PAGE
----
Arctostaphylos spp. I love manzanita. For some reason, I associate it with wild California. With prehistoric* California (and you know my preoccupation with the prehistoric 😉 ). It sounds silly, but manzanita has a special place in my consciousness. Maybe it was just seeing it so often on my mountain hikes, its beautiful, smooth red bark and lightly fragrant flowers, then one day trying a few berries** and finding them agreeable. I include a couple of references to it in Opalescence. One is when Tom makes a walking stick from a Manzanita branch:
“He found a possible replacement for the split madrone. Manzanita was also attractively smooth-barked and ruddy colored, perhaps more so, and it appeared to be very hard. Problem was, unlike madrone, it was usually twisted and crooked. Finally, he found one that was passably linear. He took it with the handsaw and fashioned it, while they sat under an avocado tree in an open space.”
The other is when he makes some manzanita berry tea.
“It was a shrub with thick leaves and delicate pink-white bell-shaped flowers. Manzanita. Others, already pollinated, had grown red berries. Irresistibly, he picked one and popped it into his mouth. Without chewing, he rolled it around upon his tongue. An apple cider tang, light and tart, touched his taste buds. He bit down gently and found a seed within. The tangy portion was the thin outer shell around it. Tom got an idea and picked bunches of them. He carried them back, retrieved his collapsible pot, then sat on the grass and began to crack the skins from the berries. They flaked off readily. These he put in the pot. When he had enough, Tom added fresh water from the stream. Then, clearing a small site and gathering some stones, he started a fire and placed the pot on top of the stones. In short order the water began to boil. He removed the pot and set it on the ground to cool.”
Manzanita tea. Yes, it is an exotic, yet delicious alternative to the usual fare found on store shelves. I’ve often wondered why we humans have for so long insisted on limiting ourselves to the same relatively few edibles compared to the potentially hundreds of thousands to millions of edibles that actually exist in the plant world.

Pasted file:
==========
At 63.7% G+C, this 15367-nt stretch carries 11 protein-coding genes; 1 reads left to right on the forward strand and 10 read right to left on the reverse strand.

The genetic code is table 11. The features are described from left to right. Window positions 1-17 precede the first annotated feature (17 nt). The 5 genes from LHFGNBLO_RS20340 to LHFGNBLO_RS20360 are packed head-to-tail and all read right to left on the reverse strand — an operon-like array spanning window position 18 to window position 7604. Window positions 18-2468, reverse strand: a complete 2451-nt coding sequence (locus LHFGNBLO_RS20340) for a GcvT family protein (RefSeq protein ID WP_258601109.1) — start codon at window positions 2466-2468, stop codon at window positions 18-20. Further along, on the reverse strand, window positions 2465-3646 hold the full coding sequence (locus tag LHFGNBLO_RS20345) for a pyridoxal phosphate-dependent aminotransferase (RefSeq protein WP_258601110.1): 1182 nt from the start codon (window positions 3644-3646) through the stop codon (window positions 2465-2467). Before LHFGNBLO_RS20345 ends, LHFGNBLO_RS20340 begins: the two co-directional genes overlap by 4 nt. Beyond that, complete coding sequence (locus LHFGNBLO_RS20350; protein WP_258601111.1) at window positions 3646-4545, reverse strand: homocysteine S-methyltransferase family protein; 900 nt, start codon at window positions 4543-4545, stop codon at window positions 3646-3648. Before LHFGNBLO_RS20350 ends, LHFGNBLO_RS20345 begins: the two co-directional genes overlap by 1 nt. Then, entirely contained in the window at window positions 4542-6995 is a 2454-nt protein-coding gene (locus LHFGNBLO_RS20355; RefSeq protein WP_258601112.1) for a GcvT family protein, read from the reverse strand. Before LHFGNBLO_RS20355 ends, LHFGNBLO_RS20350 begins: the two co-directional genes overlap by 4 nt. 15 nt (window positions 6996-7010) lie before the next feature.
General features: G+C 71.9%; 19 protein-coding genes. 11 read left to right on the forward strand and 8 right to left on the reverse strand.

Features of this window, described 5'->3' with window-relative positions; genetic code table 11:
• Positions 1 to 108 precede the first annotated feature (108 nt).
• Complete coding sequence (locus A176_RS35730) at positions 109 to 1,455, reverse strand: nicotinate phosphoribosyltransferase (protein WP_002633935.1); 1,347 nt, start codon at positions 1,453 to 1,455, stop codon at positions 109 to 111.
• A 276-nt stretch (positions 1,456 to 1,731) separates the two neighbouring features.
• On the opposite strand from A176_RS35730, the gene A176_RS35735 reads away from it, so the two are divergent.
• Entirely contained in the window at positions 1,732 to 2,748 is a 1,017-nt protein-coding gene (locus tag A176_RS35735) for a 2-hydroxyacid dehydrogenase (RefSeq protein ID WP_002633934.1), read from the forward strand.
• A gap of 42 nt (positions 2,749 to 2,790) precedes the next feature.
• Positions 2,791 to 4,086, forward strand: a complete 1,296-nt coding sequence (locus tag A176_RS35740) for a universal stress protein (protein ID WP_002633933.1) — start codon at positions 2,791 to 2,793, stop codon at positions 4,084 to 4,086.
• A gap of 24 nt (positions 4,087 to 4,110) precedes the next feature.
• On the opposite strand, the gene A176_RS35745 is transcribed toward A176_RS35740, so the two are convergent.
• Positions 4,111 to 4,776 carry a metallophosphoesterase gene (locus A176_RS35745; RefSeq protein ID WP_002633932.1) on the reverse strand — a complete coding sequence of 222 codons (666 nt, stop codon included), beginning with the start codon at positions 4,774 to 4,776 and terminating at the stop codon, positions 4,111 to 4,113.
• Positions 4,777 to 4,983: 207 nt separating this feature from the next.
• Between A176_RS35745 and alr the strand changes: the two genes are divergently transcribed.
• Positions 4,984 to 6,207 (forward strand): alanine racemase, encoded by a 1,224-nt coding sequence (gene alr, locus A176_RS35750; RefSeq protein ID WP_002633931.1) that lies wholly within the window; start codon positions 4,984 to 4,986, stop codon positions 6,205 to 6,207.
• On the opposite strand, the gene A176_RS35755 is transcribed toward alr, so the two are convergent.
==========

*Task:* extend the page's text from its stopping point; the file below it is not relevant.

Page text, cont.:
“Of more than 50,000 [known] edible plant species in the world, only a few hundred contribute significantly to food supplies. Just 15 crop plants provide 90 percent of the world’s food energy intake, with three, rice, maize and wheat – making up two-thirds of this. These three are the staples of over 4,000 million people.” says the Food and Agricultural Organization of the United Nations (FAO). Note: Brackets mine.
Who knows what benefits exotics not yet explored could bring to the human diet (just one reason we need to stop the clear-cutting of forests). Or as Karstens says when advising Julie before her launch into that beautiful Miocene world, “You are not solely looking for the relatives of those few plants that humanity grew up on. No, you will be sampling everything…. Just think, we could be adding a whole library of nutritious and delicious foods to our diet!”
Anyway, as I said before, Manzanita tea is one of those little known exotics that you can find in Wild Edible Plants books but not much else. Yet it makes a delicious apple cider-like tea (some also claim it as a poison oak rash remedy as well as having other medcinal qualities). It was used as a tea by native americans too.
“In making cider the berries, sometimes after a brief boiling, were reduced to a coarse meal by grinding. The meal was placed in a winnowing basket set over a water-tight cooking basket. Water was then poured over it, a little at a time, percolating through until all the flavor was gone from the meal. This was ascertained by tasting. Finer particles of the meal passed into the lower basket, so the liquid was decanted. It was then ready to drink. It would keep without souring from two to four days. It was used as a refreshing drink, particularly in summer and at social gatherings.” See also Seaweed, Salmon, and Manzanita Cider: A California Indian Feast
The “berry” is actually a hard, segmented seed with a thin outer shell around it which is the tasty part. Some pics:
And here’s our Manzanita Tea! Enjoy!
*”The genus evolution was likely centered in the far western part of North America, where fossil ancestors dating to the Middle Miocene are apparent.” Encyclopedia Of Life
Note 1: I like mine with sweetener. Note 2: Sorry, when I collected these berries I forgot to take my own pictures of the shrub.
** A word of caution: There is evidently some potential risk to consuming manzanita in large doses or over a long period of time, and for pregnant women, so if you are worried, enjoy this as an occassional drink. Also, never sample a wild plant unless you are sure it is not potentially toxic.